Then she leaves and I go to the kitchen to fill my plate again. The kitchen is a place I like. It’s full of food. I cook, and can ask food questions; things I know about, like herbs, and spices and sauces and stuff. There’s one or two guys there mining this or that dish and I go over to them to talk the”game”. But, they know about what’s in front of them about as much as I know about pitching, or stealing a base. They can use a serving spoon though.
The hostess is there too, making sure no one lacks for anything, and she gives me a short tour of the “field”. I am happy for this, and try to ask a few questions about the things I see and how they got to be what they are. She is happy to answer, and for a few minutes we go on about ingredients, and what was handed down from who, and timing and staging. I feel like myself again, warming to the topic. But, then, the front door opens and another family tumbles in. the Woman of the House goes off to welcome them. I am alone among the pots and bowls and dishes; alone but for those two guys from the other room, now talking batting averages. They don’t even know I am there.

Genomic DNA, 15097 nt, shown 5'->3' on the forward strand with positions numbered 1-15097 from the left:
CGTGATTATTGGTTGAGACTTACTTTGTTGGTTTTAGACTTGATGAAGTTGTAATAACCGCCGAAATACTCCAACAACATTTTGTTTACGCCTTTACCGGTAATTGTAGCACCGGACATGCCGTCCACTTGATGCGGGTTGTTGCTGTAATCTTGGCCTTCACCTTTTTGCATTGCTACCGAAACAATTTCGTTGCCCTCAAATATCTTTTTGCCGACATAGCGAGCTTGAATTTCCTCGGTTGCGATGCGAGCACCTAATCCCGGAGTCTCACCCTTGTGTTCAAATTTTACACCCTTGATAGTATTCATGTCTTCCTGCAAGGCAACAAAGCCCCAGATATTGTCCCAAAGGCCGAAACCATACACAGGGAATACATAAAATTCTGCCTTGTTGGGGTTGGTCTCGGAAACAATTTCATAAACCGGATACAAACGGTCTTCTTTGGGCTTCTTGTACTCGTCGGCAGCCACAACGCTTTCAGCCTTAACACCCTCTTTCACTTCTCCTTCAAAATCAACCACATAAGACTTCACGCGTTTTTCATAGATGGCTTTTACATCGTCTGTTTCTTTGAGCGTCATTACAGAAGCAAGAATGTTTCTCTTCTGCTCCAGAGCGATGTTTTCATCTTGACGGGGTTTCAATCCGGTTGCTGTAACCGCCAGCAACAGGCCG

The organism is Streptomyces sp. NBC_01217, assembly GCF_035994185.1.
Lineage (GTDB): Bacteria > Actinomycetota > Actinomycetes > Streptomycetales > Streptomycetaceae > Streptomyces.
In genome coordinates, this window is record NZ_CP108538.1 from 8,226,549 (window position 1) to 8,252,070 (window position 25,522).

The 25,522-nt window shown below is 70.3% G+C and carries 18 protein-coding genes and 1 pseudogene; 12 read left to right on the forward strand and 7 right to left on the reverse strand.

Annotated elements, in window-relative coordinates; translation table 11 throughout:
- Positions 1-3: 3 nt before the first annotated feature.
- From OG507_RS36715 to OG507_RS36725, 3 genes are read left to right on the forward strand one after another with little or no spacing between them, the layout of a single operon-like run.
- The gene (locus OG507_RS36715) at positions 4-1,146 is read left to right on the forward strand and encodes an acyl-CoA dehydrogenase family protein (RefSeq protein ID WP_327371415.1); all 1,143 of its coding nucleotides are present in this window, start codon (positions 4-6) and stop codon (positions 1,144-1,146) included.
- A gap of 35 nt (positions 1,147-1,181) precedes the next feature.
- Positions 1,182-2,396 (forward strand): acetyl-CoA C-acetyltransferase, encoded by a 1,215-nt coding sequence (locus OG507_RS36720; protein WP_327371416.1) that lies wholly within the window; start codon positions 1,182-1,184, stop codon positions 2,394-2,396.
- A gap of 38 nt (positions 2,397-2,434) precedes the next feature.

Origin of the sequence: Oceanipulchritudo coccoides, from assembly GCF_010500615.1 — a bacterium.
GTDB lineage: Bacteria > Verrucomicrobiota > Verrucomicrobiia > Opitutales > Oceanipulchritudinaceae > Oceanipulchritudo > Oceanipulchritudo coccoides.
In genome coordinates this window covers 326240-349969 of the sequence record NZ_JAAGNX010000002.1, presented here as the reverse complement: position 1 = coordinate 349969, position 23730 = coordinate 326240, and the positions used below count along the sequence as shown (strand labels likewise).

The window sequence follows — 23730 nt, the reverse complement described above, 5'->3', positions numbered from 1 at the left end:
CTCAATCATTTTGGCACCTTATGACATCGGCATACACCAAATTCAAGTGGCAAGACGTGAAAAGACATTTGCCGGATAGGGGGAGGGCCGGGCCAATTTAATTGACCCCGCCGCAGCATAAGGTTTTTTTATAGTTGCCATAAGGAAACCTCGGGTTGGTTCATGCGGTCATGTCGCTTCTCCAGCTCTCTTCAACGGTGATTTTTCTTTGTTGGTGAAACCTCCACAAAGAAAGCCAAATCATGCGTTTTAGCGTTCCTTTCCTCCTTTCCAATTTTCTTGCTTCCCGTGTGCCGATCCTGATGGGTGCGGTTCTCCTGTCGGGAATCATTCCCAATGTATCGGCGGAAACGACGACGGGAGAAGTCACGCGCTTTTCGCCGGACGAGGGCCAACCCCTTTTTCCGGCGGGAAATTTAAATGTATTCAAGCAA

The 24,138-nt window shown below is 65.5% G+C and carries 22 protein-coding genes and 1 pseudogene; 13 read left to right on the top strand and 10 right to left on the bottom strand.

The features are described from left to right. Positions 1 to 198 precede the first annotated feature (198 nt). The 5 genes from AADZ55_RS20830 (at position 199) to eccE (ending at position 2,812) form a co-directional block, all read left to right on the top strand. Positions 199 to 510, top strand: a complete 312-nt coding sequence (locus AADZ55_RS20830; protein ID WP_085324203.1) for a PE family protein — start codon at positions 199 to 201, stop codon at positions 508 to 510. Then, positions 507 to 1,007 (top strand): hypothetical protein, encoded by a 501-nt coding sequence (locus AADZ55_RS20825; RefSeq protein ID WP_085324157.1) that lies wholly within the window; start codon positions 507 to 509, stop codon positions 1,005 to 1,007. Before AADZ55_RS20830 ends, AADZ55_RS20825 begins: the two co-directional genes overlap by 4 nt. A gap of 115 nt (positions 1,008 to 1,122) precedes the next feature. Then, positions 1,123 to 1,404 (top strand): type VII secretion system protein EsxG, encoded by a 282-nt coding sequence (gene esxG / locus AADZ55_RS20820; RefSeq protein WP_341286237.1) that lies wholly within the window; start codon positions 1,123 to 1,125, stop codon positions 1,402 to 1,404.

I look deep into the big bowl of mulled cider and see a darker mulled me looking back. Then I nod and wander out. You know, I think to myself as I wander into the parlor, which is nearly empty, and survey the Christmas Village spread across the top of the piano, I would love to have been a chef in a big deal place. I look down at the little town and remember those times I fed a crowd; when I made it to The Show.
There were a couple of times like when we had about a hundred over for burgers, dogs and games at the Upper Biscayne Clubhouse. They were great fun. But I remember, back in the ’80s, when I cooked a meal for a couple of hundred people a couple of times. It was a Seder celebration back when bunches of Catholics were getting in touch with their Jewish roots. I am on the Parish Council then, and since I have such fun doing a couple of big deals at the house, I think it would be even more fun to throw open the doors at the parish.